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Mount St. Mary's Receives Great Stories Club Grant from ALA

Katherine Stohlman Pieters, C'19

Phillips Library in spring

Phillips Library is one of four academic libraries nationwide to be selected for the Great Stories Club, a reading and discussion program for underserved teens. This competitive grant, for which the library received two awards, is offered by the American Library Association (ALA) with support from the National Endowment for the Humanities (NEH). A total of 58 U.S. libraries were selected to implement this grant.

Mount students will read and discuss stories exploring race, equity, identity and history as part of the Great Stories Club. Book discussions will be led by Student Success Librarian Emily Holland in partnership with Learning Services’ Summit Scholars Program. The themes “Finding Your Voice: Speaking Truth to Power” and “Deeper than Our Skins: The Present Is a Conversation with the Past” were created by scholars Maria Sachiko Cecire and Susana M. Morris. 

“I believe we were one of so few academic libraries chosen because we have the terrific opportunity to fulfill the objectives of the Great Stories Club program by way of a partnership with the Mount's existing Summit Scholars program,” noted Holland. “The Great Stories Club programming targets teens who would benefit from additional support, and we are able to do this very thing in our own community thanks to our Summit Scholars program.”

The books chosen for the theme “Finding Your Voice: Speaking Truth to Power,” will include “The Poet X” by Elizabeth Acevedo; “I Am Alfonso Jones” by Tony Medina; “Piecing Me Together” by Renée Watson; and “American Street” by Ibi Zoboi.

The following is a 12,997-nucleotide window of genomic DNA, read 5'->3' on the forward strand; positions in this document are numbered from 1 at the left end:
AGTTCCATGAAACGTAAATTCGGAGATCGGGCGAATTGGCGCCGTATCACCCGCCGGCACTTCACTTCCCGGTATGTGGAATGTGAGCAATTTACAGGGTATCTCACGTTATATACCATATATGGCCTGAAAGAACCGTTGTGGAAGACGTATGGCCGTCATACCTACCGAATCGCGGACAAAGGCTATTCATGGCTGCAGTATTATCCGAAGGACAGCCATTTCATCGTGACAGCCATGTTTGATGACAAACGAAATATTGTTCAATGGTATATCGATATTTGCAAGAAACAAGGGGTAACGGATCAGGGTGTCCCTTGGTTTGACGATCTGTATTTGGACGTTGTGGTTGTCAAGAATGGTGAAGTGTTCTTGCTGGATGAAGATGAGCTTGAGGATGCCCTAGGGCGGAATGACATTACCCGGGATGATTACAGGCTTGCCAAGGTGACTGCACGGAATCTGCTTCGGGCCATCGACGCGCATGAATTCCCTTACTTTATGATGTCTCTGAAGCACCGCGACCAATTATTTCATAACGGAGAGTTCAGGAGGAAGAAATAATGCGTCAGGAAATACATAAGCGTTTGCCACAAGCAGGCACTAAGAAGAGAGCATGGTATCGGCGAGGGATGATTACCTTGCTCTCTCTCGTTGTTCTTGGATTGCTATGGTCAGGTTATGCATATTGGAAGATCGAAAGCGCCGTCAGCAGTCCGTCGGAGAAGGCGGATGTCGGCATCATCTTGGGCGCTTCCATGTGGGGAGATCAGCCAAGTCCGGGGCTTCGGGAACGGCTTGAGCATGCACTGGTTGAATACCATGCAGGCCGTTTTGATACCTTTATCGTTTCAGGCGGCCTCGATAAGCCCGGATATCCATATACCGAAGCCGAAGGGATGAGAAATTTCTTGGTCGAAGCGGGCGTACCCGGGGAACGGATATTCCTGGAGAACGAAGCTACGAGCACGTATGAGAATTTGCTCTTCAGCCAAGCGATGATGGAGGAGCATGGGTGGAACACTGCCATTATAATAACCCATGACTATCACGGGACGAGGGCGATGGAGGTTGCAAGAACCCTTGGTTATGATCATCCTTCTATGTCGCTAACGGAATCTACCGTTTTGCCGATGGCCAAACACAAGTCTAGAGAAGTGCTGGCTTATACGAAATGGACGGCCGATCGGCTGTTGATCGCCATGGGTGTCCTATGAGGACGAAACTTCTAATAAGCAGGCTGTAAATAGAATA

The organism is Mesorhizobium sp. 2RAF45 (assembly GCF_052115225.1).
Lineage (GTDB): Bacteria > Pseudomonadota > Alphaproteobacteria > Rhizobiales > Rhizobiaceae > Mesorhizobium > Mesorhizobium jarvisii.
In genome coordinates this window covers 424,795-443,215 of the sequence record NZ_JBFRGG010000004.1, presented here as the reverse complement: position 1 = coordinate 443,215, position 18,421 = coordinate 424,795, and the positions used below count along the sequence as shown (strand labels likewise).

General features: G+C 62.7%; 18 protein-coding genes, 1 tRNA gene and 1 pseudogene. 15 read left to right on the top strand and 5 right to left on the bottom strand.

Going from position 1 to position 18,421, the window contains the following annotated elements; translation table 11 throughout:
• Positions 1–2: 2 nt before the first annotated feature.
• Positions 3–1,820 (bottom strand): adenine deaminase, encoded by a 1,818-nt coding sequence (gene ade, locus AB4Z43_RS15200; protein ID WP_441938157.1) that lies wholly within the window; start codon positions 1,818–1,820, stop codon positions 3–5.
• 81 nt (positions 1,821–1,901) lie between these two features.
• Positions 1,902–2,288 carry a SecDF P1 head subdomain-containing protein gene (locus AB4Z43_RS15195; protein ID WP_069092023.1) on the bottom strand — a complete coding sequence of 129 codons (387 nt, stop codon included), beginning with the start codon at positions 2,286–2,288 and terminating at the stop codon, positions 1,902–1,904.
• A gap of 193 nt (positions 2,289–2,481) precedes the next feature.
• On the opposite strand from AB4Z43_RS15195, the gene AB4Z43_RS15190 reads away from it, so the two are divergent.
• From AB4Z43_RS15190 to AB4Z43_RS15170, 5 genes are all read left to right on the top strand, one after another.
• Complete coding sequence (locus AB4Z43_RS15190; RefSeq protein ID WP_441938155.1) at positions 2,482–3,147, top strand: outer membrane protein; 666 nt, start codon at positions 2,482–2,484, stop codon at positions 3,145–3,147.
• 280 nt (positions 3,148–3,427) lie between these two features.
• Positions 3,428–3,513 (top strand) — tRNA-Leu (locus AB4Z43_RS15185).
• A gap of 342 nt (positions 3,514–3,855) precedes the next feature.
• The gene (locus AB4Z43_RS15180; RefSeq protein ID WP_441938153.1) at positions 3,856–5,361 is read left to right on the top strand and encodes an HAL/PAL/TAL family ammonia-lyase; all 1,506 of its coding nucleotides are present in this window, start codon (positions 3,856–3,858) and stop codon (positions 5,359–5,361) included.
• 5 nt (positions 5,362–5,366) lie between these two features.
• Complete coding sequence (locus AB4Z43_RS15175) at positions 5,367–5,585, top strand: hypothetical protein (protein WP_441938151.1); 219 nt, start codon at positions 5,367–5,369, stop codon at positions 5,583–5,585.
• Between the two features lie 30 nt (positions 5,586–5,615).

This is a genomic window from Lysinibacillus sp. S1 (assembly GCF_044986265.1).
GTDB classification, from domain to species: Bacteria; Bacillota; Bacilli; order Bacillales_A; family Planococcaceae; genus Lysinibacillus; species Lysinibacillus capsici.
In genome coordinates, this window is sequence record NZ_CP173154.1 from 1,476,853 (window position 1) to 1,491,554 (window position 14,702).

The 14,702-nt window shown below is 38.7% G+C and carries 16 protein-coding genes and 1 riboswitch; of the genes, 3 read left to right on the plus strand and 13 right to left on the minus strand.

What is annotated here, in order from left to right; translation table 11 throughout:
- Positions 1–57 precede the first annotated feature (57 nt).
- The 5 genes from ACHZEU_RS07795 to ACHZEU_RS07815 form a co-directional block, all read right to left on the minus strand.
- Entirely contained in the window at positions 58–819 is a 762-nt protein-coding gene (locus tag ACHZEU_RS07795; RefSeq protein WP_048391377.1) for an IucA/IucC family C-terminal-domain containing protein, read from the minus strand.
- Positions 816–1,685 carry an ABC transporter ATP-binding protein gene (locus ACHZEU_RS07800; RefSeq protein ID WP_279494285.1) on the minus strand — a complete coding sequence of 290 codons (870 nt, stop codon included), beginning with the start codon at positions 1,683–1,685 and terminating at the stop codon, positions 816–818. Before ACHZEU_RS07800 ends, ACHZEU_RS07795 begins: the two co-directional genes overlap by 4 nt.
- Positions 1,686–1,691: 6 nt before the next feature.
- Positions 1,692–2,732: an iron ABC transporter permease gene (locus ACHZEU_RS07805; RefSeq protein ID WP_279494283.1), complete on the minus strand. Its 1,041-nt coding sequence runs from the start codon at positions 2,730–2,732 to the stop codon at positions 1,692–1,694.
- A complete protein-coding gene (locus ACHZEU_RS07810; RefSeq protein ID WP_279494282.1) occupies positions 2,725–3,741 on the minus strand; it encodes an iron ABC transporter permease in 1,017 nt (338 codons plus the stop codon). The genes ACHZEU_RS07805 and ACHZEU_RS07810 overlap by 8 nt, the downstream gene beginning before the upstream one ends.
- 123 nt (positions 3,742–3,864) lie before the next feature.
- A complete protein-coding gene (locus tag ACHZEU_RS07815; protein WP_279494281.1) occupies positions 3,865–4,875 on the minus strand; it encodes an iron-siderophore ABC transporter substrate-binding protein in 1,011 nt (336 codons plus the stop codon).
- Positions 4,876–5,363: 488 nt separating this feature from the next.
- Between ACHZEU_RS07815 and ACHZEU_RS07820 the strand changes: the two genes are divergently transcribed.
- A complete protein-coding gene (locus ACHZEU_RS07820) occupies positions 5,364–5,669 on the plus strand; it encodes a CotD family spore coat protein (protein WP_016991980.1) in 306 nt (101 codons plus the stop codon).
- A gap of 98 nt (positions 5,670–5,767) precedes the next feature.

Titles selected for the theme “Deeper Than Our Skins: The Present Is a Conversation with the Past,” will include “Between the World and Me” by Ta-Nehisi Coates; “The Revolution of Evelyn Serrano” by Sonia Manzano; “The Shadow Hero” by Gene Luen Yang, illustrated by Sonny Liew; and “Mother of the Sea” by Zetta Elliott.

The themes, along with the accompanying titles, are especially relevant as the Mount continues to explore issues of race, identity and equity on campus.

Phillips Library will receive a $1,000 programming stipend and several copies of each of the selected books, which will be gifted to participants.

Since 2006, ALA’s Great Stories Club has helped libraries engage young adults with accessible, thought-provoking literature. To learn more about the Great Stories Club, please visit

About the American Library Association

The American Library Association (ALA) is the foremost national organization providing resources to inspire library and information professionals to transform their communities through essential programs and services. For more than 140 years, the ALA has been the trusted voice for academic, public, school, government, and special libraries, advocating for the profession and the library’s role in enhancing learning and ensuring access to information for all. For more information, visit

Katherine Stohlman Pieters, C'19